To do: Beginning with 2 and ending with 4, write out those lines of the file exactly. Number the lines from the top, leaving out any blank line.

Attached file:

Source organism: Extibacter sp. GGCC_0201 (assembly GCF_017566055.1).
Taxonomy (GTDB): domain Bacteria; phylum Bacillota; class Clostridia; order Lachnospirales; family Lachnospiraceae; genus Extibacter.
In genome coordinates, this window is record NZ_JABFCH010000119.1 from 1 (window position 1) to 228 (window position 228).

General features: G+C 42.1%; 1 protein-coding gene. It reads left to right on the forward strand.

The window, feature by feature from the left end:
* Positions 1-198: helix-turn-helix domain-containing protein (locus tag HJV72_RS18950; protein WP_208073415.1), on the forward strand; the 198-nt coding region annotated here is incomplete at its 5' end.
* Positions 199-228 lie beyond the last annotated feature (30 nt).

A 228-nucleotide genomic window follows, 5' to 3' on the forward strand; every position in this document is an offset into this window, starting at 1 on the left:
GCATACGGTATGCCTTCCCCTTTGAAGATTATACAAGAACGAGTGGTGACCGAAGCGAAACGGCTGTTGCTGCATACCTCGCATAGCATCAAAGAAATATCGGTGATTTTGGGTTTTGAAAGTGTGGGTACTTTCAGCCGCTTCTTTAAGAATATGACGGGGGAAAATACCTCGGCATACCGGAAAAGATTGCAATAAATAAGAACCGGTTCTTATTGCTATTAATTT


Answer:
Taxonomy (GTDB): domain Bacteria; phylum Bacillota; class Clostridia; order Lachnospirales; family Lachnospiraceae; genus Extibacter.
In genome coordinates, this window is record NZ_JABFCH010000119.1 from 1 (window position 1) to 228 (window position 228).

General features: G+C 42.1%; 1 protein-coding gene. It reads left to right on the forward strand.